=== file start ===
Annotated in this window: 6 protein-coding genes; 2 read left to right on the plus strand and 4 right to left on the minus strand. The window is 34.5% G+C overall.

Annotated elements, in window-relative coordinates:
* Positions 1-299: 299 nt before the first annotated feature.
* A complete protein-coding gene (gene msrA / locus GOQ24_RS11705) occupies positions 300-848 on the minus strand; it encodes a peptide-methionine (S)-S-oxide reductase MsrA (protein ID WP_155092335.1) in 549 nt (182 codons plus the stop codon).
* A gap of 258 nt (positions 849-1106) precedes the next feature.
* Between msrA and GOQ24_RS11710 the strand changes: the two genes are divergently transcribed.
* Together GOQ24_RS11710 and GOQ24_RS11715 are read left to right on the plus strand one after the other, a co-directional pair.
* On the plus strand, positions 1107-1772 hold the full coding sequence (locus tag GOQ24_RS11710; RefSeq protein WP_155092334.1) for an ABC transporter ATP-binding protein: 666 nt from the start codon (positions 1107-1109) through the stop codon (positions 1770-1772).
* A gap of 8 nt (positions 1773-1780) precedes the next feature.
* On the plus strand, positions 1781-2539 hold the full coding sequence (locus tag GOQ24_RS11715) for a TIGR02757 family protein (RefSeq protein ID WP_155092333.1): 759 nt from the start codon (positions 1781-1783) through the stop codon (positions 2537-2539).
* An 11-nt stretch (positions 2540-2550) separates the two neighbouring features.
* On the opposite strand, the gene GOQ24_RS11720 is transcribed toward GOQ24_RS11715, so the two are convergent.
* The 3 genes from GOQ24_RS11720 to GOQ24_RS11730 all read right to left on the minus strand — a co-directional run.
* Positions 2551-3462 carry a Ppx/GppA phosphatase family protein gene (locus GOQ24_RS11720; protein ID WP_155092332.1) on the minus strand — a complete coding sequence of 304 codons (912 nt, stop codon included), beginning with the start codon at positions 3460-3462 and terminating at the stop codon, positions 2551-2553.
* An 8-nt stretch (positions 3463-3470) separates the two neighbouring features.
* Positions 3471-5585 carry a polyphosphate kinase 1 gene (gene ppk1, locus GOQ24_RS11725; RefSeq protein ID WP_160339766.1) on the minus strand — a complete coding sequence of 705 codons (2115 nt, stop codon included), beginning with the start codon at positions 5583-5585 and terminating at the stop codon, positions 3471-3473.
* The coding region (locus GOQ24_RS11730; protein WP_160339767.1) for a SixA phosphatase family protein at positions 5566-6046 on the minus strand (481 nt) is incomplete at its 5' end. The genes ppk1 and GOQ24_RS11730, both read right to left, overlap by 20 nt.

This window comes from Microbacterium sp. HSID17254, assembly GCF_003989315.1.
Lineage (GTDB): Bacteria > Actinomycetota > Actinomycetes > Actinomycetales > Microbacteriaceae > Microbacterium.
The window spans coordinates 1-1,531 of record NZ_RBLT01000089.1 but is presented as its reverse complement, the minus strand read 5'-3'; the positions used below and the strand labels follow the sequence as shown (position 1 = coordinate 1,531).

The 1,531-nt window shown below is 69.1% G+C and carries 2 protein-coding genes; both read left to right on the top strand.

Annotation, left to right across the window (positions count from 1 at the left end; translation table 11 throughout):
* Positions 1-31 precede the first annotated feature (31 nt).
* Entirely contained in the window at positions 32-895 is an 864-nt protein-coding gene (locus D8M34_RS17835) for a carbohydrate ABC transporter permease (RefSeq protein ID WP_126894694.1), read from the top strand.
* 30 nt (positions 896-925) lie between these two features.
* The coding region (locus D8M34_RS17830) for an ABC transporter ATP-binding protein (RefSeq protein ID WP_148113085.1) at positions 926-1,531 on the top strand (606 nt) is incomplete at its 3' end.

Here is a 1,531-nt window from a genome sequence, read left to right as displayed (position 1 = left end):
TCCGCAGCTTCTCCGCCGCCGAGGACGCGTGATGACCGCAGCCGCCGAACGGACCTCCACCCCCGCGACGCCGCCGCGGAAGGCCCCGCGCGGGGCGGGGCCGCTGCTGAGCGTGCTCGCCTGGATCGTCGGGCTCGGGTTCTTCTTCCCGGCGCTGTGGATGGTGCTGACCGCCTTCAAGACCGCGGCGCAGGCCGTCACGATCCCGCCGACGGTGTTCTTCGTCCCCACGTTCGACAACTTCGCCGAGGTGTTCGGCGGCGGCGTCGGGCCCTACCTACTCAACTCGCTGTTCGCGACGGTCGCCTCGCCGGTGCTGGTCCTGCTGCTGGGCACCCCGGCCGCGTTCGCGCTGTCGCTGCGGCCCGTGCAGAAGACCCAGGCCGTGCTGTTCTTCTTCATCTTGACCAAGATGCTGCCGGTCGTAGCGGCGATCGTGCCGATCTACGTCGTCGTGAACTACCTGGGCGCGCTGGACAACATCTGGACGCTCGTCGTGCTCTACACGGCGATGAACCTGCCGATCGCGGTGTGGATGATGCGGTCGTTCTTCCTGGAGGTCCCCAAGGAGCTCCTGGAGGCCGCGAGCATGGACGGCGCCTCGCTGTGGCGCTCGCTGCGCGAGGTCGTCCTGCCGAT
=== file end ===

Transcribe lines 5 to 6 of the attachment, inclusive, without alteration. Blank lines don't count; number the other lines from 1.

* A gap of 258 nt (positions 849-1106) precedes the next feature.
* Between msrA and GOQ24_RS11710 the strand changes: the two genes are divergently transcribed.